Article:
This Turkish metropolis, the last capital of the Ottoman Empire, boasts of medieval towers that occupy the cityscape in Istanbul's Old Town, and modern skyscrapers dominate the skyline on the European side.
Here's a guide to Istanbul's finest draws.
The Ayasofya is perhaps the greatest vestige of the Byzantine era. It was constructed by Emperor Justinian and once stood as the largest Christian cathedral in the world until it was converted into a mosque by the Ottomans. This structure - which measures higher than the Statue of Liberty - has seen countless wars and the rise and fall of several Empires over the course of its 2,000-year history. Today, tourists flock to the Ayasofya to marvel at its architecture and the paintings and mosaics within it.
For almost 400 years, as the Ottomans ruled over Istanbul, Topkapi Palace was home to the sultans and governments of the empire. Sitting atop one of the city's seven hills, this structure peers over the historic peninsula and out to the seas beyond.
The palace itself exudes exotic opulence from the outset with its tranquil first courtyard that leads to the magnificent Bab-üs Selam (Gate of Salutation). Throughout the rest of the grand complex, visitors will discover scenic courtyards, kitchens, gardens, and apartments, as well as the residences of the Ottoman rulers and governments. Navigating the entire palace can be a lengthy undertaking, but be sure to stop by the Holy Relics room, which holds many of the treasures amassed during a bygone era.
The iconic Bosphorus strait bisects the city of Istanbul, creating the boundary between Europe and Asia. Though several bridges traverse the divide, in recent years, the most fashionable way to negotiate the straits is by boat. A cruise up the Bosphorus will take you past some of the city's most beautiful sites, like the grand Rumeli Fortress and colorful 18th century palaces strewn along the banks. While you may consider skipping some of the more touristy stops, a trip to the Sadberk Hanim Museum to view its impressive collection of Ottoman artifacts is a must for any history enthusiast.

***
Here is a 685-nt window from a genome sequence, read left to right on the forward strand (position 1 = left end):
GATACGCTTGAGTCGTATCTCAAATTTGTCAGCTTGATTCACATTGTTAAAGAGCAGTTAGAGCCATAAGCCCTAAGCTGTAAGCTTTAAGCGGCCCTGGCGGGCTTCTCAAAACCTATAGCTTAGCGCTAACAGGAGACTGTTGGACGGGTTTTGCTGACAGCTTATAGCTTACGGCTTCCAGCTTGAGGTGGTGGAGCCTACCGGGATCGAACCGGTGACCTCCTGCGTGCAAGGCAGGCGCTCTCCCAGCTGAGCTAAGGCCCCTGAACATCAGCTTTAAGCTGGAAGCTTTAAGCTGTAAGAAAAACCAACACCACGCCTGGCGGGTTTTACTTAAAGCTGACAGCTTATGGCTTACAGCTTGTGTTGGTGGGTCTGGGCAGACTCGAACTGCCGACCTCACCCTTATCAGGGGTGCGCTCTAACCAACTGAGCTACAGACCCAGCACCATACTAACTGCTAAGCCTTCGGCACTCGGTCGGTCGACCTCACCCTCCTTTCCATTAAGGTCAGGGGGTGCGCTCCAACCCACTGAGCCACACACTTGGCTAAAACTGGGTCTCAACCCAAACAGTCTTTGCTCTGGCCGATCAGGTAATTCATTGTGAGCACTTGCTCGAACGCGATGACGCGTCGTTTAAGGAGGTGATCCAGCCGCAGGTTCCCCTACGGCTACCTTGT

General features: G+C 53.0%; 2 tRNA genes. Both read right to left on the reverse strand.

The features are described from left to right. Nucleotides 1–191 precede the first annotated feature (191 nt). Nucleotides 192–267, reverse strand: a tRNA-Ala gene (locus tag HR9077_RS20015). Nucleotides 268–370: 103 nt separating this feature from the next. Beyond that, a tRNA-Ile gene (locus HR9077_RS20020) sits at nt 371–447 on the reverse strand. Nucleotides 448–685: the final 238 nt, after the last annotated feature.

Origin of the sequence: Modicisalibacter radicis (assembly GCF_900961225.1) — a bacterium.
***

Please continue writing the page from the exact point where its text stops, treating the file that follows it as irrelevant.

It's wise to prepare yourself for a trip to the grand bazaar, as the sights, sounds and aromas emanating from this vast weaving network of streets and stalls can sometimes overwhelm the senses. The collection of stalls, restaurants, mosques, tea houses and fountains is said to be among the largest concentrations of stores under one roof in the world. At the center of this massive complex are the Inner Bedesten and the Sandal Bedesten, two large covered markets containing a wealth of vendors and eateries. Just outside the Western Gate lies the Sahaflar Carsisi, an old book bazaar selling new and antique texts in a variety of languages.